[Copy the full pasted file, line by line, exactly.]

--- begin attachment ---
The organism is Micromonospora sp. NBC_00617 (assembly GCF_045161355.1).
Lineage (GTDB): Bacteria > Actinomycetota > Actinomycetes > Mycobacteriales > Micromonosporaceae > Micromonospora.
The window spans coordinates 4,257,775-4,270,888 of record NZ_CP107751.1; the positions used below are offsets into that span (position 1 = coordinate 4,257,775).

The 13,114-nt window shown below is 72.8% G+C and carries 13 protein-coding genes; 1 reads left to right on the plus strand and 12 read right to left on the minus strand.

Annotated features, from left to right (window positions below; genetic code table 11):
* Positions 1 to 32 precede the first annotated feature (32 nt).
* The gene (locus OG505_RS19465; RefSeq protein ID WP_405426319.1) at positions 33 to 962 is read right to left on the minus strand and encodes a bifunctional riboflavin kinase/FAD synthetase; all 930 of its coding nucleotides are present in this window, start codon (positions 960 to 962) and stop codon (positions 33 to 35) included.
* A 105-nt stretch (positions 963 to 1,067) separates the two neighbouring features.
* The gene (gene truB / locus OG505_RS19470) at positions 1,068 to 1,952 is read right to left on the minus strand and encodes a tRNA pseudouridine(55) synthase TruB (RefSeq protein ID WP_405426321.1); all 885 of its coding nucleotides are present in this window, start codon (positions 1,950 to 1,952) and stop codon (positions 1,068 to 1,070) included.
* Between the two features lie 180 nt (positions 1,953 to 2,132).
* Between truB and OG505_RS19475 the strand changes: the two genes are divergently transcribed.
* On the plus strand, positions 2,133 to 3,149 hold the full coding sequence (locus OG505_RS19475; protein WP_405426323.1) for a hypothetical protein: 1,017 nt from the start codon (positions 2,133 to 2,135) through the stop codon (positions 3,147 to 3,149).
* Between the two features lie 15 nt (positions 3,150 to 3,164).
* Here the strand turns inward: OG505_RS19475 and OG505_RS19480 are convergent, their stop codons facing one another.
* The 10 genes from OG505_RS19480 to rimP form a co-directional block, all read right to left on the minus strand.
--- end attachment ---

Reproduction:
The organism is Micromonospora sp. NBC_00617 (assembly GCF_045161355.1).
Lineage (GTDB): Bacteria > Actinomycetota > Actinomycetes > Mycobacteriales > Micromonosporaceae > Micromonospora.
The window spans coordinates 4,257,775-4,270,888 of record NZ_CP107751.1; the positions used below are offsets into that span (position 1 = coordinate 4,257,775).

The 13,114-nt window shown below is 72.8% G+C and carries 13 protein-coding genes; 1 reads left to right on the plus strand and 12 read right to left on the minus strand.

Annotated features, from left to right (window positions below; genetic code table 11):
* Positions 1 to 32 precede the first annotated feature (32 nt).
* The gene (locus OG505_RS19465; RefSeq protein ID WP_405426319.1) at positions 33 to 962 is read right to left on the minus strand and encodes a bifunctional riboflavin kinase/FAD synthetase; all 930 of its coding nucleotides are present in this window, start codon (positions 960 to 962) and stop codon (positions 33 to 35) included.
* A 105-nt stretch (positions 963 to 1,067) separates the two neighbouring features.
* The gene (gene truB / locus OG505_RS19470) at positions 1,068 to 1,952 is read right to left on the minus strand and encodes a tRNA pseudouridine(55) synthase TruB (RefSeq protein ID WP_405426321.1); all 885 of its coding nucleotides are present in this window, start codon (positions 1,950 to 1,952) and stop codon (positions 1,068 to 1,070) included.
* Between the two features lie 180 nt (positions 1,953 to 2,132).
* Between truB and OG505_RS19475 the strand changes: the two genes are divergently transcribed.
* On the plus strand, positions 2,133 to 3,149 hold the full coding sequence (locus OG505_RS19475; protein WP_405426323.1) for a hypothetical protein: 1,017 nt from the start codon (positions 2,133 to 2,135) through the stop codon (positions 3,147 to 3,149).
* Between the two features lie 15 nt (positions 3,150 to 3,164).
* Here the strand turns inward: OG505_RS19475 and OG505_RS19480 are convergent, their stop codons facing one another.
* The 10 genes from OG505_RS19480 to rimP form a co-directional block, all read right to left on the minus strand.